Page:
As kids finished eating, one brave boy asked Russell “Do you think you’re faster than me?” To which Russell replied “You want to race?” The Super Bowl Champion proceeded to lose a race, and win the hearts, of three young fans, who will remember this day forever. Thank you Russell, for making Summer Meals fun for kids, and bringing more awareness to this program that helps lesser known champions like Kira, fill the tummies of hungry kids all summer long.
Peabody’s Summer Meals Road Trip Log
July 11: Walla Walla
Angela Potts has coordinated the Summer Recreation Programs for kids through the City of Walla Walla Department of Parks and Recreation for 10 years. During that time, Angela has developed a relationship with Walla Walla Public Schools to provide free lunches for kids in parks, schools, and the local YMCA.
Lunch is served to all the kids who sign up for Parks & Recreation summer programs, but also to any kids who drop in from surrounding neighborhoods. And the lunches aren’t the only thing that’s free. The City of Walla Walla is able to offer all kids FREE enrollment in Parks & Recreation programs for the summer. (To enroll: Parents sign their kids up at any Walla Walla summer meals park site by filling out a short form the first day they bring their kid in). What a fabulous service to busy families, and a great way to keep kids active, having fun, and full of delicious food all summer long!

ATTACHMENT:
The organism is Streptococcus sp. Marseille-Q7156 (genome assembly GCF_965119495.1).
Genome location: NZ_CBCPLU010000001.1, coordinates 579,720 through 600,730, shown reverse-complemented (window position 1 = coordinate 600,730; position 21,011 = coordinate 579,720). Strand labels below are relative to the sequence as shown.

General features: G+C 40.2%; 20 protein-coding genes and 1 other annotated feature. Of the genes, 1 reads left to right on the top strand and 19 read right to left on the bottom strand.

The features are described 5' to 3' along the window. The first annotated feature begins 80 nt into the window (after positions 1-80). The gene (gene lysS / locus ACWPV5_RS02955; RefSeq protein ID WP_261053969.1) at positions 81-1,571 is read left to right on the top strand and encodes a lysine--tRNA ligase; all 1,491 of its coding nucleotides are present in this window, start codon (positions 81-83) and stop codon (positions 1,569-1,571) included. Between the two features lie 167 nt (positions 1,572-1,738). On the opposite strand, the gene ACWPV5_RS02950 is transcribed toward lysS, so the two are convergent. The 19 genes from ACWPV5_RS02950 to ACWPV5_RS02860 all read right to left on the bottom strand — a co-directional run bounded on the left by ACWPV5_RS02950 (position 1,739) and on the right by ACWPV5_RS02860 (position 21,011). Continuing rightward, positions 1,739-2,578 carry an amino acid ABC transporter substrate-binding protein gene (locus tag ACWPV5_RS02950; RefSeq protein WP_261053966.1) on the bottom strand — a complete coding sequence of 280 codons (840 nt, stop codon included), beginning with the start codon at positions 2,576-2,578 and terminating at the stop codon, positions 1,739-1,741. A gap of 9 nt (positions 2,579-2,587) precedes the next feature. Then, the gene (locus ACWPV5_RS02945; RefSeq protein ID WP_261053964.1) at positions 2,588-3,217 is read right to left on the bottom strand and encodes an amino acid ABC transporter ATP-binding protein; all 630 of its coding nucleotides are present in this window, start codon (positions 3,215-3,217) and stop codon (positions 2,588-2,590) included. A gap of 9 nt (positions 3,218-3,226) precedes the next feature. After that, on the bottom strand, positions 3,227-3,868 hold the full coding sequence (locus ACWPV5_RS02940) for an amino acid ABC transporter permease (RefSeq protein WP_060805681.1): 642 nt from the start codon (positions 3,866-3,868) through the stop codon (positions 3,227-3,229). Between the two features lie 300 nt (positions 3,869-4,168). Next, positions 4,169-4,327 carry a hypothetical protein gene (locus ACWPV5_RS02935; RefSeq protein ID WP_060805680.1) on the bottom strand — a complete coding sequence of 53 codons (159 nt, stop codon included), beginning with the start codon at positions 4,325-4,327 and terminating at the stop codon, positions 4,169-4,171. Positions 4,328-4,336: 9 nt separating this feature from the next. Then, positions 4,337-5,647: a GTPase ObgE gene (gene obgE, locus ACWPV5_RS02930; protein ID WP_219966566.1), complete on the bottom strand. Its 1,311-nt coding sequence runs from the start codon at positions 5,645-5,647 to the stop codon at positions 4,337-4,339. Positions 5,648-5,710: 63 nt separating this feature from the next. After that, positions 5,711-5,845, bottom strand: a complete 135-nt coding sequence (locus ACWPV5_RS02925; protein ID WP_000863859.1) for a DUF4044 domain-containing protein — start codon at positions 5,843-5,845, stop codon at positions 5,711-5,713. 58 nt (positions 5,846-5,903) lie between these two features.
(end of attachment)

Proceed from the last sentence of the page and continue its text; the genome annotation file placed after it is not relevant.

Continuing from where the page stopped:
On a beautiful warm day in July, we visited Pioneer Park and Jefferson Park, two of the 17 Summer Meals sites that Angela coordinates. Kids munched on bean & cheese burritos with whole wheat tortillas, carrot sticks and apples. And in just a week or so lunches will include fruits and vegetables from local farms! One teen volunteer with the program said “I came here as a kid, and now I volunteer to help with the summer program. How easy is it to play with kids in the park all day? I hope to get a job doing this someday.”